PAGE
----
Beatsongs by The Blue Aeroplanes
This week's overlooked album turns out to be fairly timely given that The Blue Aeroplanes are one of the bands playing South by Southwest this year. But then isn't it a little strange that they're playing as a twenty-something year old, virtually unknown band? I think so, but then I also think they should be a little more well listened to than they are. At least people should be remembering their album Beatsongs.
For a bit of background, the first paragraph from the TrouserPress write-up on them reads:
"The Blue Aeroplanes are so arty that their lineup includes a full-time dancer, but this ever-mutating Bristol combo has the talent and vision to justify its pretensions. Leader (and sole original member) Gerard Langley's lyrics, unlike those of most literate rock writers, are genuinely absorbing and poetic, while his band — which has maintained a consistently sterling standard of musicianship through numerous personnel shakeups — spins intricate yet accessible folk-rock epics that range from mildly gorgeous to full-on breathtaking."Now, I've got no grand personal story to go with this album...it was pretty simple really - I used to watch and/or tape 120 Minutes every week and then buy some of the music that really caught my attention. Well according to the info found here, one such time was the October 27, 1991 broadcast when they played the Blue Aeroplanes song "Yr Own World". I do remember being immediately struck by the Marr-esque jangle of the guitars and the overall catchy and fun pop rock groove the song had going on. Lucky for me I found the CD the next time I went to Schoolkids and ended up with an album I've been listening to on and off ever since.
AllMusic claims that Swagger is the better album, but that's just wrong. Beatsongs is an improvement on the previous album because it's The Blue Aeroplanes firmly grasping what their sound really should sound like. There's a brooding artistic folk-rock quality to this music; and, start to finish the album remains strong in terms of song writing, lyrics, and musicianship. I've always really loved the introspective meandering of "Cardboard Box" and the psychedelic melancholy of "Angelwords", but every song on here is so worth listening to. There's even a nice cover of a Paul Simon song on here as well. What more could you ask for?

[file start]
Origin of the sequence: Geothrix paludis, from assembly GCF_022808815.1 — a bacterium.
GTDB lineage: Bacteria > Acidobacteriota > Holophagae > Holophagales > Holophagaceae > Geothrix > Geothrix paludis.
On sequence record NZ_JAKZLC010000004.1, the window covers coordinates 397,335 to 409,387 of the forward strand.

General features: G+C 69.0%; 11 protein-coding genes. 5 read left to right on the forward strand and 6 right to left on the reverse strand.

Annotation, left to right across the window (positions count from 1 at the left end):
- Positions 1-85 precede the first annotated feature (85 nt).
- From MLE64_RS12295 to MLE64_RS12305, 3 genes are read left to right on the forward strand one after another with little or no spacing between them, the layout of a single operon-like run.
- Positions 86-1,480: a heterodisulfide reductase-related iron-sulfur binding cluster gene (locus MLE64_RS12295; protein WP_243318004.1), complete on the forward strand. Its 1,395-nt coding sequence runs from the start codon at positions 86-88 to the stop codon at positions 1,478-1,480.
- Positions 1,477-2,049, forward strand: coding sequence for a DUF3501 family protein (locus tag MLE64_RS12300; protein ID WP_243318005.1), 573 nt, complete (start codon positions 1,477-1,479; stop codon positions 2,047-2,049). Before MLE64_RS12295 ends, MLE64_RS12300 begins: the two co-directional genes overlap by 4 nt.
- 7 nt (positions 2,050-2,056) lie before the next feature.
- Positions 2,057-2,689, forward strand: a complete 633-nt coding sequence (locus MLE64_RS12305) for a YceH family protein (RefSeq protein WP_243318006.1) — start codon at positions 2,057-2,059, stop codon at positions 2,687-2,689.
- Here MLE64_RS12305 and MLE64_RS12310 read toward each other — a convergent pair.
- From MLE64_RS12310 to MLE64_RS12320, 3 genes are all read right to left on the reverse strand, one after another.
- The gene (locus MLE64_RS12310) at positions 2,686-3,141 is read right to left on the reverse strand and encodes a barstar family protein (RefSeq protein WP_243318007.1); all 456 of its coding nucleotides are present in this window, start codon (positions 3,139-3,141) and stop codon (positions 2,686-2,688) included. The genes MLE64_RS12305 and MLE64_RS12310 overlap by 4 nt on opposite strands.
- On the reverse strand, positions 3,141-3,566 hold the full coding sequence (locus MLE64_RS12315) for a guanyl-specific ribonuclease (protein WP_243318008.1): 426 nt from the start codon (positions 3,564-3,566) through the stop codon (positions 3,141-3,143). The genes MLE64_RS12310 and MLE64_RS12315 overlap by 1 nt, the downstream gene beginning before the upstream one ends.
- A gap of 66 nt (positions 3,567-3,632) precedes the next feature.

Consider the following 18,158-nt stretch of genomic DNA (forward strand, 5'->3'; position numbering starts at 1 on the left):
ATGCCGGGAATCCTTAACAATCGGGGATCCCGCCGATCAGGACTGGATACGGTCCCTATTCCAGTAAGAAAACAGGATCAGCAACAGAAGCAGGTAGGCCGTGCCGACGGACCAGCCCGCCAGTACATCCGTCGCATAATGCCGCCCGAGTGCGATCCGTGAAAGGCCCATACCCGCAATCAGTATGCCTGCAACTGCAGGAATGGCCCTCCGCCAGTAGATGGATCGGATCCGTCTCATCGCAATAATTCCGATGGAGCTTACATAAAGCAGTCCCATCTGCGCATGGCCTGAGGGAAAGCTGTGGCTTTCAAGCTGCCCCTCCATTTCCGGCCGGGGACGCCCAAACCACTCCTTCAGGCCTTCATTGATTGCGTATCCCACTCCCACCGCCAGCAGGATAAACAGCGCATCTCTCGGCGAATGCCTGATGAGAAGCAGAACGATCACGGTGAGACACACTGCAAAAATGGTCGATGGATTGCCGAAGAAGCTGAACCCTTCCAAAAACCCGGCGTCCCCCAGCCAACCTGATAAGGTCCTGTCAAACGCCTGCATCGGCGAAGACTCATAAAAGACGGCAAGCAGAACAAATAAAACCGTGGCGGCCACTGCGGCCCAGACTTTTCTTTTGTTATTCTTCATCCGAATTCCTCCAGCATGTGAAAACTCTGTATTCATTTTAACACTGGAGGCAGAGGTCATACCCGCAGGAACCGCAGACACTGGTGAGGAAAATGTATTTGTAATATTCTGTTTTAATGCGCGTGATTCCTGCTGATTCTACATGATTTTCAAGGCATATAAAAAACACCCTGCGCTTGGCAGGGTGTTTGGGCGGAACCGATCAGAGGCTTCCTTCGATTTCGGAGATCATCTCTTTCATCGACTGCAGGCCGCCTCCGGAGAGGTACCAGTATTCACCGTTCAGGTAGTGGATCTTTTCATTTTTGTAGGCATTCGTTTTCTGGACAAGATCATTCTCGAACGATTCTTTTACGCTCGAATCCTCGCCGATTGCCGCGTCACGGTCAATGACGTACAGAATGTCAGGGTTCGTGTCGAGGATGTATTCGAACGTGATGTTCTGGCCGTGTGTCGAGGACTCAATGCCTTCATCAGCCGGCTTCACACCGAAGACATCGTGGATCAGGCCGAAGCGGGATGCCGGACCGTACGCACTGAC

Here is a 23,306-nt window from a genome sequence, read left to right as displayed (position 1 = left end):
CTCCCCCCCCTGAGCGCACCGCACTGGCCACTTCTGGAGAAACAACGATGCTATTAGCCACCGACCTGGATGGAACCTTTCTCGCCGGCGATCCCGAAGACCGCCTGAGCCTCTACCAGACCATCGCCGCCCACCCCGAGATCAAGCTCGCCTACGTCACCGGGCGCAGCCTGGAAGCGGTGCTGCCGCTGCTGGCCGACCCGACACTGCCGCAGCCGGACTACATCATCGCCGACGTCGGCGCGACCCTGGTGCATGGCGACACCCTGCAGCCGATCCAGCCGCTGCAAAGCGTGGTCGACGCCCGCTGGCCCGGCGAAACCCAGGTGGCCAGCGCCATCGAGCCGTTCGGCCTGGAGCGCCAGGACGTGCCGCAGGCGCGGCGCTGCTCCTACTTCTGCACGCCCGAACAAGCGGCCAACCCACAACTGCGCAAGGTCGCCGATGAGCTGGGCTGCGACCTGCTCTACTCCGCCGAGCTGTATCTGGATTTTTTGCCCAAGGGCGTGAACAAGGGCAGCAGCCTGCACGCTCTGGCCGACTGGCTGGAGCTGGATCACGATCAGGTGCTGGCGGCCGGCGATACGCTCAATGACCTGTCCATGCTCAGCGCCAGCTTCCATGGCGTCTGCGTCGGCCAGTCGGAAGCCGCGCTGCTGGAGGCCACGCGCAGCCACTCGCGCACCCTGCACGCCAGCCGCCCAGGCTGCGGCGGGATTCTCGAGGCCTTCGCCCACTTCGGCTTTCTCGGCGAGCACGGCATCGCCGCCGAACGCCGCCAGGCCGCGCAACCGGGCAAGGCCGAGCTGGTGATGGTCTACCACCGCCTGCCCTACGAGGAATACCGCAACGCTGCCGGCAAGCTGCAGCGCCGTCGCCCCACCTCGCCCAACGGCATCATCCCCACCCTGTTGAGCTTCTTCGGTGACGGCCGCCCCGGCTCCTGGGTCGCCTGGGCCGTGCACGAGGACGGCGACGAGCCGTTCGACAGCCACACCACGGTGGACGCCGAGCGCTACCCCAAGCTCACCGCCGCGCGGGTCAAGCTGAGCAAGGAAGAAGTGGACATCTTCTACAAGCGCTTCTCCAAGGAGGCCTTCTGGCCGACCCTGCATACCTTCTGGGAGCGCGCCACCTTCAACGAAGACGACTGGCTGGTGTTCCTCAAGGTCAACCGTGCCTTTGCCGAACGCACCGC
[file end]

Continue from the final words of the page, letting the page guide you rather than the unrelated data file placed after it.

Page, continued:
No joke, Select had this to say about Beatsongs - "the best album to bear a UK postmark in a long, long time".
"Yr Own World" "Angelwords" "Cardboard Box"
Previous Overlooked Albums from the 90's:
#1 - Saturnalia by The Wedding Present
#2 - The Inevitable by Squirrel Nut Zippers
#3 - This is Our Music by Galaxie 500
#4 - Dusk by The The
#5 - Fantasma by Cornelius
#6 - New Wave by The Auteurs
#7 - I, Jonathan by Jonathan Richman
#8 - Futureworld by Trans Am
#9 - Harmacy by Sebadoh
#10 - Cure For Pain by Morphine
#11 - God Fodder by Ned's Atomic Dustbin
#12 - Seven by James
#13 - Why Do Birds Sing? by Violent Femmes
#14 - Blank-Wave Arcade by The Faint
#15 - Dog Man Star by Suede
if you'd like...
Pitchfork's top albums of the 90's
1st version of their list
Another site does their own "Overlooked of the 90's":
Top 30 'Other' Albums of the '90s